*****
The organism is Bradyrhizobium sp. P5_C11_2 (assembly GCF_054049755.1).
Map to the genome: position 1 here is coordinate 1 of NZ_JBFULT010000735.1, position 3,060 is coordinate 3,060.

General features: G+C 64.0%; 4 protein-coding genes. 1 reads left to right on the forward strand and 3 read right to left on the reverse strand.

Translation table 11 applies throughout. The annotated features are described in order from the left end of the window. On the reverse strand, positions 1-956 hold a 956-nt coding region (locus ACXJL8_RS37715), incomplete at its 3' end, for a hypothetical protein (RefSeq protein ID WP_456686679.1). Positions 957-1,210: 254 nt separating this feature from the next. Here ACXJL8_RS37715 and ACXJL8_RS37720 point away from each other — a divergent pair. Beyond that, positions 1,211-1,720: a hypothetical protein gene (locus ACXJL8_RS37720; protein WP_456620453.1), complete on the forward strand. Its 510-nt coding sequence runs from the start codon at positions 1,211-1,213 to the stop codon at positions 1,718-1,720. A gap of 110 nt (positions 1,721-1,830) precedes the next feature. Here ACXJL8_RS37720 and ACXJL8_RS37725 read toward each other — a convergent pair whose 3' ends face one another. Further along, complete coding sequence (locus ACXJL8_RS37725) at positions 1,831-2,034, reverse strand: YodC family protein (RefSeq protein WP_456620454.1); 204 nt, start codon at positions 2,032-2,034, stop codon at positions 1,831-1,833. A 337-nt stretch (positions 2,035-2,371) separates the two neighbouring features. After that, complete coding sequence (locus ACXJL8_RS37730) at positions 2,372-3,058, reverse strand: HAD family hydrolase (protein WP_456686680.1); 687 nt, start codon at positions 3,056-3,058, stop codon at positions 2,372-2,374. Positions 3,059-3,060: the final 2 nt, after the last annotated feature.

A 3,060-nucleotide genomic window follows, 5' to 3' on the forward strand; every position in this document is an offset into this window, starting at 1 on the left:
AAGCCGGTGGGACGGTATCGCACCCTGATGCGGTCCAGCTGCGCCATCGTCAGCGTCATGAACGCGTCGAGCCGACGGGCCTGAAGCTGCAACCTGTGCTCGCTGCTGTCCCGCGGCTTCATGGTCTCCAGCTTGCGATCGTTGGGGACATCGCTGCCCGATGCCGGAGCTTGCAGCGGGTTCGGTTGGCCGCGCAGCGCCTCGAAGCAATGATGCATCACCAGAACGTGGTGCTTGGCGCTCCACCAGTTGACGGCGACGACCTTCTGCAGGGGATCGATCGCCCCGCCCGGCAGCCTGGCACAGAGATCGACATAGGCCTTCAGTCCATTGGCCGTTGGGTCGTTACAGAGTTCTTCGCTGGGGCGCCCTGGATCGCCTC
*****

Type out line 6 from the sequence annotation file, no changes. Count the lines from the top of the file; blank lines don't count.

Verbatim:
AAGCCGGTGGGACGGTATCGCACCCTGATGCGGTCCAGCTGCGCCATCGTCAGCGTCATGAACGCGTCGAGCCGACGGGCCTGAAGCTGCAACCTGTGCTCGCTGCTGTCCCGCGGCTTCATGGTCTCCAGCTTGCGATCGTTGGGGACATCGCTGCCCGATGCCGGAGCTTGCAGCGGGTTCGGTTGGCCGCGCAGCGCCTCGAAGCAATGATGCATCACCAGAACGTGGTGCTTGGCGCTCCACCAGTTGACGGCGACGACCTTCTGCAGGGGATCGATCGCCCCGCCCGGCAGCCTGGCACAGAGATCGACATAGGCCTTCAGTCCATTGGCCGTTGGGTCGTTACAGAGTTCTTCGCTGGGGCGCCCTGGATCGCCTC